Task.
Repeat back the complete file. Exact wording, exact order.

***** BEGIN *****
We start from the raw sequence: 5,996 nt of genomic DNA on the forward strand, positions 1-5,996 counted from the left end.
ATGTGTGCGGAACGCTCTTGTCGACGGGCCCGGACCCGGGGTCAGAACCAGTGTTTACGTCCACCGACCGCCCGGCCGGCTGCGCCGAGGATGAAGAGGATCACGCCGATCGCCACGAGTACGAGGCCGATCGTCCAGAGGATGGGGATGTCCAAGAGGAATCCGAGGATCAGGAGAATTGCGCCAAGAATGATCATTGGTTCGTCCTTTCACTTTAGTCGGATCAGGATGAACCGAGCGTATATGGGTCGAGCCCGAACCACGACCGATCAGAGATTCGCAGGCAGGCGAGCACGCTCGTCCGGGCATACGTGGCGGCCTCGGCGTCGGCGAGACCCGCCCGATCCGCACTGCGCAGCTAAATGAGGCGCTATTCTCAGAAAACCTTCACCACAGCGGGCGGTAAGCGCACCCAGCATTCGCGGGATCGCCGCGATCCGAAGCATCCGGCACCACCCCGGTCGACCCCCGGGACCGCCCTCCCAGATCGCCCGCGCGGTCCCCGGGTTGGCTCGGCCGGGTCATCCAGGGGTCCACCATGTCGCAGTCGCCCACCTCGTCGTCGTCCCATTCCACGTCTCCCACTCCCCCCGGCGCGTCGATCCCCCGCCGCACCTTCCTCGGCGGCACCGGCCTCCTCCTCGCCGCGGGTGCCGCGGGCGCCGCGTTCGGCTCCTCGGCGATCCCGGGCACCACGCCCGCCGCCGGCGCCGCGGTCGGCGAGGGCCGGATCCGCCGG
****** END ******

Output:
We start from the raw sequence: 5,996 nt of genomic DNA on the forward strand, positions 1-5,996 counted from the left end.
ATGTGTGCGGAACGCTCTTGTCGACGGGCCCGGACCCGGGGTCAGAACCAGTGTTTACGTCCACCGACCGCCCGGCCGGCTGCGCCGAGGATGAAGAGGATCACGCCGATCGCCACGAGTACGAGGCCGATCGTCCAGAGGATGGGGATGTCCAAGAGGAATCCGAGGATCAGGAGAATTGCGCCAAGAATGATCATTGGTTCGTCCTTTCACTTTAGTCGGATCAGGATGAACCGAGCGTATATGGGTCGAGCCCGAACCACGACCGATCAGAGATTCGCAGGCAGGCGAGCACGCTCGTCCGGGCATACGTGGCGGCCTCGGCGTCGGCGAGACCCGCCCGATCCGCACTGCGCAGCTAAATGAGGCGCTATTCTCAGAAAACCTTCACCACAGCGGGCGGTAAGCGCACCCAGCATTCGCGGGATCGCCGCGATCCGAAGCATCCGGCACCACCCCGGTCGACCCCCGGGACCGCCCTCCCAGATCGCCCGCGCGGTCCCCGGGTTGGCTCGGCCGGGTCATCCAGGGGTCCACCATGTCGCAGTCGCCCACCTCGTCGTCGTCCCATTCCACGTCTCCCACTCCCCCCGGCGCGTCGATCCCCCGCCGCACCTTCCTCGGCGGCACCGGCCTCCTCCTCGCCGCGGGTGCCGCGGGCGCCGCGTTCGGCTCCTCGGCGATCCCGGGCACCACGCCCGCCGCCGGCGCCGCGGTCGGCGAGGGCCGGATCCGCCGG